BEIJING (Reuters) - Li Ning, who lit the cauldron at the opening ceremony of the Beijing Olympics after a daredevil highwire act, earned the nickname “Prince of Gymnastics” and won three gold medals before finding success in business.
Through his achievements in the two fields, Li represents the strength of China’s Soviet-style sports system as well as the entrepreneurship and wealth of the country’s new capitalism.
On Friday night, the 44-year-old was lifted high above the 91,000 spectators in Beijing’s Birds Nest stadium, suspended from wires. He circled above their heads, simulating a runner racing around a track in slow motion, before igniting the cauldron with a streak of flame.
He won the most medals of any athlete at the 1984 Los Angeles Olympics, returning home from China’s first participation in a Summer Games for 32 years with three golds, two silvers and a bronze.
He retired after failing to win a medal at the Seoul Olympics in 1988 but was not idle for long, founding the sportswear company that bears his name. He put 20 million shares in the company up for sale earlier this year for around $50 million.
Li was born in the southern region of Guangxi and is a member of one of China’s 55 ethnic minorities, the Zhuang.
He took up gymnastics at the age of seven and soon found his way into the national sports system, joining the national team at the age of 17.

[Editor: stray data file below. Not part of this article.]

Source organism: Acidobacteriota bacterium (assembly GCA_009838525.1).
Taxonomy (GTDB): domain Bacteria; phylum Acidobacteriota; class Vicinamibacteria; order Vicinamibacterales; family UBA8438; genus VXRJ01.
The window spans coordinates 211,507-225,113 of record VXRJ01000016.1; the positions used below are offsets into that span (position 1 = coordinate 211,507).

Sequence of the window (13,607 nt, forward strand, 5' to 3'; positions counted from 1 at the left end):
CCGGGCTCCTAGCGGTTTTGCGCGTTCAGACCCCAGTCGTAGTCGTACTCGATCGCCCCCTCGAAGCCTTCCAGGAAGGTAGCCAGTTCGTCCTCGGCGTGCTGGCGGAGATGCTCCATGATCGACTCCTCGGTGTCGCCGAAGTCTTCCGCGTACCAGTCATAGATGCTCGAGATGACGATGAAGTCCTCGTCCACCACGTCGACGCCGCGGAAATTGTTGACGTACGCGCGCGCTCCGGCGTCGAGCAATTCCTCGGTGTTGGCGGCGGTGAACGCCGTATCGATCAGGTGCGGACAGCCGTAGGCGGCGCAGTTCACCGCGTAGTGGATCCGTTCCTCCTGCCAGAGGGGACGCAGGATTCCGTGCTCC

Having been deprived of a shot at Olympic glory at the Moscow Olympics by China’s decision to join the boycott over the Soviet invasion of Afghanistan, Li shot to fame at the 1982 World Cup in Zagreb.
Claiming the men’s all around title with an average score of 9.9, he also won gold in five of the other six events. The only event he failed to win was the parallel bars, in which he snared a bronze.
Over his career, he won 13 major individual titles at international level and one team gold at the 1983 world championships. He joined the International Gymnastics Hall of Fame in 2000 and was named China’s male athlete of the 20th century.
After retiring, he became an international gymnastics judge and earned a law degree from the prestigious Peking University. He also holds an MBA from the same institution.
The company he founded, China’s first national sports goods brand, has around 10 percent of the Chinese market and has also been involved in some controversy.
The brand’s logo is similar to the Nike swoosh, although the company says it represents Li Ning’s initials and his dynamism on gymnastics apparatus.
It was also accused of ambush marketing when, despite not having paid out to sponsor the Beijing Games, it struck a deal that resulted in staff on state broadcaster CCTV wearing the company’s logo during Olympic broadcasts.
Additional reporting by Liu Zhen, editing by Keith Weir and Alex Richardson